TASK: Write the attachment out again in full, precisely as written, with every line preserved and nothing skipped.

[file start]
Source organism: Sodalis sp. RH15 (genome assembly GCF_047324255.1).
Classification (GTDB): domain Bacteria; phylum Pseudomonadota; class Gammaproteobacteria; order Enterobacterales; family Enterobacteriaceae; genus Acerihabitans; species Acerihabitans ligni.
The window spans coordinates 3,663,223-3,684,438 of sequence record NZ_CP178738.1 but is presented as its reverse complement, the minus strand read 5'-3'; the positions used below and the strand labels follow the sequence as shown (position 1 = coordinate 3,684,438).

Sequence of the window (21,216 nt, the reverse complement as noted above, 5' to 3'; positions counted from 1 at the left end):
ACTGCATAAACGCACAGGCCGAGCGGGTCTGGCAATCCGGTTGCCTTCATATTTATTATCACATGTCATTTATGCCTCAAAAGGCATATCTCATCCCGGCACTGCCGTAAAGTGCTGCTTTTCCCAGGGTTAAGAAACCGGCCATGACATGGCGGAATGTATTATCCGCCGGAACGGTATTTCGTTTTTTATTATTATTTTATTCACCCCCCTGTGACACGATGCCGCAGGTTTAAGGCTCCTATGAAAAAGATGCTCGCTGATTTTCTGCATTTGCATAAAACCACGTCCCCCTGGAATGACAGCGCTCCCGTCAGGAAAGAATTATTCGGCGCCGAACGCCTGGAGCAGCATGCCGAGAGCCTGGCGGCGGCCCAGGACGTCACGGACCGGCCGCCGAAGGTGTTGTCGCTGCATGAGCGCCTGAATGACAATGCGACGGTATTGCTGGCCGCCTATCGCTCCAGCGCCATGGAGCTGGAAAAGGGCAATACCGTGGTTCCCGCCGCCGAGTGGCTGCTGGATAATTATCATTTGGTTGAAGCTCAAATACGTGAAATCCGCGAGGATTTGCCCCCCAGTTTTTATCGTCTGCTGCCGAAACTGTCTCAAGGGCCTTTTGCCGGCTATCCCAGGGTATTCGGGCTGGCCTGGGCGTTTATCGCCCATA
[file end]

Source organism: Sodalis sp. RH15 (genome assembly GCF_047324255.1).
Classification (GTDB): domain Bacteria; phylum Pseudomonadota; class Gammaproteobacteria; order Enterobacterales; family Enterobacteriaceae; genus Acerihabitans; species Acerihabitans ligni.
The window spans coordinates 3,663,223-3,684,438 of sequence record NZ_CP178738.1 but is presented as its reverse complement, the minus strand read 5'-3'; the positions used below and the strand labels follow the sequence as shown (position 1 = coordinate 3,684,438).

Sequence of the window (21,216 nt, the reverse complement as noted above, 5' to 3'; positions counted from 1 at the left end):
ACTGCATAAACGCACAGGCCGAGCGGGTCTGGCAATCCGGTTGCCTTCATATTTATTATCACATGTCATTTATGCCTCAAAAGGCATATCTCATCCCGGCACTGCCGTAAAGTGCTGCTTTTCCCAGGGTTAAGAAACCGGCCATGACATGGCGGAATGTATTATCCGCCGGAACGGTATTTCGTTTTTTATTATTATTTTATTCACCCCCCTGTGACACGATGCCGCAGGTTTAAGGCTCCTATGAAAAAGATGCTCGCTGATTTTCTGCATTTGCATAAAACCACGTCCCCCTGGAATGACAGCGCTCCCGTCAGGAAAGAATTATTCGGCGCCGAACGCCTGGAGCAGCATGCCGAGAGCCTGGCGGCGGCCCAGGACGTCACGGACCGGCCGCCGAAGGTGTTGTCGCTGCATGAGCGCCTGAATGACAATGCGACGGTATTGCTGGCCGCCTATCGCTCCAGCGCCATGGAGCTGGAAAAGGGCAATACCGTGGTTCCCGCCGCCGAGTGGCTGCTGGATAATTATCATTTGGTTGAAGCTCAAATACGTGAAATCCGCGAGGATTTGCCCCCCAGTTTTTATCGTCTGCTGCCGAAACTGTCTCAAGGGCCTTTTGCCGGCTATCCCAGGGTATTCGGGCTGGCCTGGGCGTTTATCGCCCATA